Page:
Poltergeist by Philip Ridley.

The powerful writing is matched by Joseph Potter’s outstanding performance as the unfulfilled prodigy artist Sasha in Poltergeist. Offering a challenging and exhausting role for Potter who delivers the dialogue with precision and an abundance of energy. Ranging between strong outbursts of rage, and screaming to lucid clarity. All of these are driven by a deep-rooted sense of loss.

Sasha had his hopes and dreams of becoming a successful artist through his acts stemming from the grief of losing his Mum while staying in a farm outhouse on the grounds of his sister in laws parents’ property. After completing the commissioned artwork he sets fire to it in a fit of rage and grief.

Popping copious amounts of co-codamol and a deep. sense of self-loathing has spread into every essence of his life. It doesn’t matter how much he consumes the pain remains ever-present.

The catalyst for today’s episode of self-loathing has been created after being invited to his oldest niece’s birthday party. The lack of interest in anything to do with them is compensated by his partner Che, whose relationship with the family helps keep the contact intact.

Poltergeist normally refers to paranormal activity or spirits. However, Sasha becomes possessed while he is in his brother’s house becoming a living and breathing Poltergeist. Moving photos, emptying the bathroom cabinet and leaving nail scissors abandoned at the top of the stairs.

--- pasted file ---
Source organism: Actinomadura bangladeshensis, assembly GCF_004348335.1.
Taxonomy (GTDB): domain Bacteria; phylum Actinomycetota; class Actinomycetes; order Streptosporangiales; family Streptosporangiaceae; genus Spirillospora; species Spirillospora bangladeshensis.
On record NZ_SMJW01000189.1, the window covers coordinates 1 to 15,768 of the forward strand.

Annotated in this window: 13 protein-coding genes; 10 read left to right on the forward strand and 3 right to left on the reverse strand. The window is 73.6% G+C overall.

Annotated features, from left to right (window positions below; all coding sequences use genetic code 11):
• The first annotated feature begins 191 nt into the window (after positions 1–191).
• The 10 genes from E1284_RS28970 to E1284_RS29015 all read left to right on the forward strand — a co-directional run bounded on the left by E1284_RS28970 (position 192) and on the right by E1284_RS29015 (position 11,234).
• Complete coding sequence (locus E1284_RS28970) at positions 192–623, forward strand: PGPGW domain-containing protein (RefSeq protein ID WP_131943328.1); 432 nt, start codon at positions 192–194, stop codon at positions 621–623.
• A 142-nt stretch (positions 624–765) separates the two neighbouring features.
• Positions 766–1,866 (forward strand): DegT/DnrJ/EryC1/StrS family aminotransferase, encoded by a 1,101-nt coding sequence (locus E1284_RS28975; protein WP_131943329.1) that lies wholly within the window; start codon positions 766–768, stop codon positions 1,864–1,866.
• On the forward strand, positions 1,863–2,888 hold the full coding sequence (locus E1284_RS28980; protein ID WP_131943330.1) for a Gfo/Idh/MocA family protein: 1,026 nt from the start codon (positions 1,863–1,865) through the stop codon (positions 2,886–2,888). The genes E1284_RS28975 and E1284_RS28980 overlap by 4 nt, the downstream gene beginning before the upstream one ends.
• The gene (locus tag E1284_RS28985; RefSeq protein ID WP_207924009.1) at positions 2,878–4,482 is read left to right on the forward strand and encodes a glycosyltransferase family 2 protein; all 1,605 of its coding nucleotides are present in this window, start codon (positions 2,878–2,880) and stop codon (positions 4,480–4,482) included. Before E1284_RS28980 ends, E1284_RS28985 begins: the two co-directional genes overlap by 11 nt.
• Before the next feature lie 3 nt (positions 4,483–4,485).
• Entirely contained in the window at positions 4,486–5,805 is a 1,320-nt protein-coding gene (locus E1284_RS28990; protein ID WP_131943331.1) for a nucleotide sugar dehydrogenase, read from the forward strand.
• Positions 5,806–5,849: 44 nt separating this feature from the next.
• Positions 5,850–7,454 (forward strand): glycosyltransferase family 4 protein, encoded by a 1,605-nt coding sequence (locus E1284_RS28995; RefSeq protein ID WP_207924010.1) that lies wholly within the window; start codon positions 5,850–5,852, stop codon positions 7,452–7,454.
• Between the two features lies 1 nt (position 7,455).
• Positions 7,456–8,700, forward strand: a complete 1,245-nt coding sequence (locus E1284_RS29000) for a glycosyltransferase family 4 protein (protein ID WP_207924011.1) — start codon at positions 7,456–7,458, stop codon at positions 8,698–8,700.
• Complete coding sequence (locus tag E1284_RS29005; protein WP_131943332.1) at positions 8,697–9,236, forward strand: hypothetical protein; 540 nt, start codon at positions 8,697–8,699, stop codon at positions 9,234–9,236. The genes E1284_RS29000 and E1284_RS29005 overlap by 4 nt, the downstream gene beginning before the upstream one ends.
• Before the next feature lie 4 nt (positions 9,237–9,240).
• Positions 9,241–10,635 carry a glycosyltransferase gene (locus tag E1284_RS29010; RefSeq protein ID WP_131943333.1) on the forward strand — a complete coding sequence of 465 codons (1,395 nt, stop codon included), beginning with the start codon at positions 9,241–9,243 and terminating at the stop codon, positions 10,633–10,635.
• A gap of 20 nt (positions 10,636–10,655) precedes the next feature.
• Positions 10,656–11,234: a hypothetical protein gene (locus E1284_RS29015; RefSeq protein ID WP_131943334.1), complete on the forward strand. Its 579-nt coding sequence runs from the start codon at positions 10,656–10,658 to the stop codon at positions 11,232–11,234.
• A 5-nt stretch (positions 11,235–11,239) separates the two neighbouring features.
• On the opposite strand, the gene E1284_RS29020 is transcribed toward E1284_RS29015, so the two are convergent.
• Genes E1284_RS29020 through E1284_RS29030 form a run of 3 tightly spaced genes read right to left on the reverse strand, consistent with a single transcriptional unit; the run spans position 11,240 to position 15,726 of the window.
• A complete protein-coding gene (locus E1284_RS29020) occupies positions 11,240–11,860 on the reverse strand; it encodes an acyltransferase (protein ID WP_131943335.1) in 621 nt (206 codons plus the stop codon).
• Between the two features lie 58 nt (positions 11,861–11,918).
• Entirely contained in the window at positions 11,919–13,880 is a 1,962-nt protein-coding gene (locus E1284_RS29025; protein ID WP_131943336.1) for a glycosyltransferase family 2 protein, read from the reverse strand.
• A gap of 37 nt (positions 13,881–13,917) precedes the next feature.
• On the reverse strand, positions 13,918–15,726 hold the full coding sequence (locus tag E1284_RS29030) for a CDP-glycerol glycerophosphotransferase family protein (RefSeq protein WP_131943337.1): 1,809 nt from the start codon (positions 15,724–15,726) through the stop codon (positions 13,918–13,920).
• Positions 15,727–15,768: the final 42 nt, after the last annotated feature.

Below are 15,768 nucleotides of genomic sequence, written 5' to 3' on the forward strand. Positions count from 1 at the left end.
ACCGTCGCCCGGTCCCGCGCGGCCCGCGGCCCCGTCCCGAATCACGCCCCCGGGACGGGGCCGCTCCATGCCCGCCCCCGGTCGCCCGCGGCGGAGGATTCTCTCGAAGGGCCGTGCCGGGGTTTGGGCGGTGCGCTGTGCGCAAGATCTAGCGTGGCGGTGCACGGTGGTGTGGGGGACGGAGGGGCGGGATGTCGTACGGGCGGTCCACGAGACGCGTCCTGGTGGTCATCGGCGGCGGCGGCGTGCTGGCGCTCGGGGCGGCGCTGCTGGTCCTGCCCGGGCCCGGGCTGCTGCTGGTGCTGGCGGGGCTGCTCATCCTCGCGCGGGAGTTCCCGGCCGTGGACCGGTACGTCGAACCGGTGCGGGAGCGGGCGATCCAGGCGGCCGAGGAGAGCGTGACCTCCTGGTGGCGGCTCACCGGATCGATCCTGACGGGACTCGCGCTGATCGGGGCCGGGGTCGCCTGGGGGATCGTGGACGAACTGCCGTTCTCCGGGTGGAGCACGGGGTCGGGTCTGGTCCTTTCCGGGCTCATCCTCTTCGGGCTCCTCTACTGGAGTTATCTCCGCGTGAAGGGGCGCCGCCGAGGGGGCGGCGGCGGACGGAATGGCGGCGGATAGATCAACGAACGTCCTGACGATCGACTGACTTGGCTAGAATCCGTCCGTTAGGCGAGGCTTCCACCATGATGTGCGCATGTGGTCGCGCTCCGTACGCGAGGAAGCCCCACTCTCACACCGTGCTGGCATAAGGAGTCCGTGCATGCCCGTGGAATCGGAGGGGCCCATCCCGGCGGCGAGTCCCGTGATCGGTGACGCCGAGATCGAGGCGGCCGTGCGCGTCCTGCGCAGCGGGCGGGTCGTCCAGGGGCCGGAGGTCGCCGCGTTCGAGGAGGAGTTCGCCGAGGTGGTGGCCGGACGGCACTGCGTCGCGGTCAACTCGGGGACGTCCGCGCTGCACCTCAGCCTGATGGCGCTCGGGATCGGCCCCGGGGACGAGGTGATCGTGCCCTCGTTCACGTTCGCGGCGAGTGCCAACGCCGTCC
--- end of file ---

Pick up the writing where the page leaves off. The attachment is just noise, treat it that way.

The exceptional one-man performance brings a host of family and friends to life throughout the play. Each of the partygoers is distinguished through mannerisms and accents. From his pregnant sister-in-law Niamh who gushes with over-the-top necessities which grated on me and becomes sickly at times. Alongside his brother Flynn who is desperately trying to make sure everything runs smoothly. Is it driven by guilt or simply playing the good host it’s left for the audience to decide as we never know her or any of the other family members’ side of the story?

Watching the deep concentration and beguiling physical performance by Potter, You can feel the power as he is overcome and completely possessed by the Poltergeist spirit of his character, Sasha. I defy anyone to leave the Theatre, without feeling mentally exhausted.

Potter’s performance leaves me in no doubt that we are going to see a lot more of him in the future. These “gem” productions and performances are what keep the Off West End Theatres alive and drawing in the audiences.

For more information on this play and future productions at the Arcola Theatre please use the links below.

Five Stars.



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